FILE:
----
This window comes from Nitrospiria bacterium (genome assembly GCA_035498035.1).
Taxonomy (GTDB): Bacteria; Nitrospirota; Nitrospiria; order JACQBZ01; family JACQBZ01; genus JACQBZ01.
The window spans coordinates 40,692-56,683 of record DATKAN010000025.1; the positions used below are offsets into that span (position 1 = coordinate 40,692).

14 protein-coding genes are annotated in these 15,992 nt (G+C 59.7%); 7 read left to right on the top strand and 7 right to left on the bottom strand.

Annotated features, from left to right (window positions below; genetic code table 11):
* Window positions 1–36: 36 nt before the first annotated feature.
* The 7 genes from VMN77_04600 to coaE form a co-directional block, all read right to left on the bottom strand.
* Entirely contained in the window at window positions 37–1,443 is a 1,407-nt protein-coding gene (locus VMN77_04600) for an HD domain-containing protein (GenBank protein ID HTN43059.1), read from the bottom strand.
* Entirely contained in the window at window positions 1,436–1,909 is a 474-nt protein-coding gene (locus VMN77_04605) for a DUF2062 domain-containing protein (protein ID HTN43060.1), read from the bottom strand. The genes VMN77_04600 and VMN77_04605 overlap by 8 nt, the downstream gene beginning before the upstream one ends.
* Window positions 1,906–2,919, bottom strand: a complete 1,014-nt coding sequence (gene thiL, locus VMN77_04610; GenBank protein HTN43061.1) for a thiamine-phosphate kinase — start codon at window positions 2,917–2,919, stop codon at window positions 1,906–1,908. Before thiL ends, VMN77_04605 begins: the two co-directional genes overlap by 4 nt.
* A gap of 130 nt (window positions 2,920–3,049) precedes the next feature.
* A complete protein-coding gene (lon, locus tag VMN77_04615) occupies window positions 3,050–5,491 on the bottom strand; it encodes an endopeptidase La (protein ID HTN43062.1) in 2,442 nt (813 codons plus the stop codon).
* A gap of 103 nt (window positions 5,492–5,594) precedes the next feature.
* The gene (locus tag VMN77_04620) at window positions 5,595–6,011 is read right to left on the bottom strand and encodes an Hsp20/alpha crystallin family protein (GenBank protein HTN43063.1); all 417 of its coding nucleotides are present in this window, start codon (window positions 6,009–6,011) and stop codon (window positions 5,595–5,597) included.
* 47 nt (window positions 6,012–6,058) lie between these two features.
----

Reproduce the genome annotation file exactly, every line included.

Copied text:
This window comes from Nitrospiria bacterium (genome assembly GCA_035498035.1).
Taxonomy (GTDB): Bacteria; Nitrospirota; Nitrospiria; order JACQBZ01; family JACQBZ01; genus JACQBZ01.
The window spans coordinates 40,692-56,683 of record DATKAN010000025.1; the positions used below are offsets into that span (position 1 = coordinate 40,692).

14 protein-coding genes are annotated in these 15,992 nt (G+C 59.7%); 7 read left to right on the top strand and 7 right to left on the bottom strand.

Annotated features, from left to right (window positions below; genetic code table 11):
* Window positions 1–36: 36 nt before the first annotated feature.
* The 7 genes from VMN77_04600 to coaE form a co-directional block, all read right to left on the bottom strand.
* Entirely contained in the window at window positions 37–1,443 is a 1,407-nt protein-coding gene (locus VMN77_04600) for an HD domain-containing protein (GenBank protein ID HTN43059.1), read from the bottom strand.
* Entirely contained in the window at window positions 1,436–1,909 is a 474-nt protein-coding gene (locus VMN77_04605) for a DUF2062 domain-containing protein (protein ID HTN43060.1), read from the bottom strand. The genes VMN77_04600 and VMN77_04605 overlap by 8 nt, the downstream gene beginning before the upstream one ends.
* Window positions 1,906–2,919, bottom strand: a complete 1,014-nt coding sequence (gene thiL, locus VMN77_04610; GenBank protein HTN43061.1) for a thiamine-phosphate kinase — start codon at window positions 2,917–2,919, stop codon at window positions 1,906–1,908. Before thiL ends, VMN77_04605 begins: the two co-directional genes overlap by 4 nt.
* A gap of 130 nt (window positions 2,920–3,049) precedes the next feature.
* A complete protein-coding gene (lon, locus tag VMN77_04615) occupies window positions 3,050–5,491 on the bottom strand; it encodes an endopeptidase La (protein ID HTN43062.1) in 2,442 nt (813 codons plus the stop codon).
* A gap of 103 nt (window positions 5,492–5,594) precedes the next feature.
* The gene (locus tag VMN77_04620) at window positions 5,595–6,011 is read right to left on the bottom strand and encodes an Hsp20/alpha crystallin family protein (GenBank protein HTN43063.1); all 417 of its coding nucleotides are present in this window, start codon (window positions 6,009–6,011) and stop codon (window positions 5,595–5,597) included.
* 47 nt (window positions 6,012–6,058) lie between these two features.